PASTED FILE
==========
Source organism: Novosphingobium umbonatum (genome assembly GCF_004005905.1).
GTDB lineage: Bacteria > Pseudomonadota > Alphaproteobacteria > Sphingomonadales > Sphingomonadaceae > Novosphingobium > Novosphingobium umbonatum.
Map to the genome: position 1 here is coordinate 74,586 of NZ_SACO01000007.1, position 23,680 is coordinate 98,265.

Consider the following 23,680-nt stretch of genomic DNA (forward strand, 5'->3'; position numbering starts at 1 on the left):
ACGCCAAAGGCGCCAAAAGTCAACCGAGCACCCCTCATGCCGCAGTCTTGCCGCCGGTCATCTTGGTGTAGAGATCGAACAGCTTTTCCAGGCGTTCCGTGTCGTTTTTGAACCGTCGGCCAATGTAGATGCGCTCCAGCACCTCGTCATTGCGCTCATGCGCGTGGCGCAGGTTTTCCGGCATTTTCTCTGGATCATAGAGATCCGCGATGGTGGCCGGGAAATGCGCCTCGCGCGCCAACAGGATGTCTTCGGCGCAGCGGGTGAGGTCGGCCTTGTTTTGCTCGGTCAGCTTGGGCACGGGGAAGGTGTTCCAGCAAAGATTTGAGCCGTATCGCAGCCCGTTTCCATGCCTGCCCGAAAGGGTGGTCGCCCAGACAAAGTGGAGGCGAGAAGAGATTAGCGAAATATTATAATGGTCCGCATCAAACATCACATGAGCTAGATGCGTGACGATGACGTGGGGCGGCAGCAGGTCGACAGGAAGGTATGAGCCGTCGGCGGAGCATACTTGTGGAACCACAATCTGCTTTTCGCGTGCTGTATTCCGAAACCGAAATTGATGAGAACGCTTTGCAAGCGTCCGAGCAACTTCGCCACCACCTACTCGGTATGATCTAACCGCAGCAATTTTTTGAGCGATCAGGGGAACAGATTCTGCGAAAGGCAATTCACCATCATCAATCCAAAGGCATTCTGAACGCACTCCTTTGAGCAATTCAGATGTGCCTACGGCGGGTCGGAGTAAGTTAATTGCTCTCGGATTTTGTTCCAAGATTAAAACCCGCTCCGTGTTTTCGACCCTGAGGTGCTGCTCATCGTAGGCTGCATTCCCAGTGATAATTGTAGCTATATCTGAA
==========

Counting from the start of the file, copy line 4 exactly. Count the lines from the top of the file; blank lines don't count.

Consider the following 23,680-nt stretch of genomic DNA (forward strand, 5'->3'; position numbering starts at 1 on the left):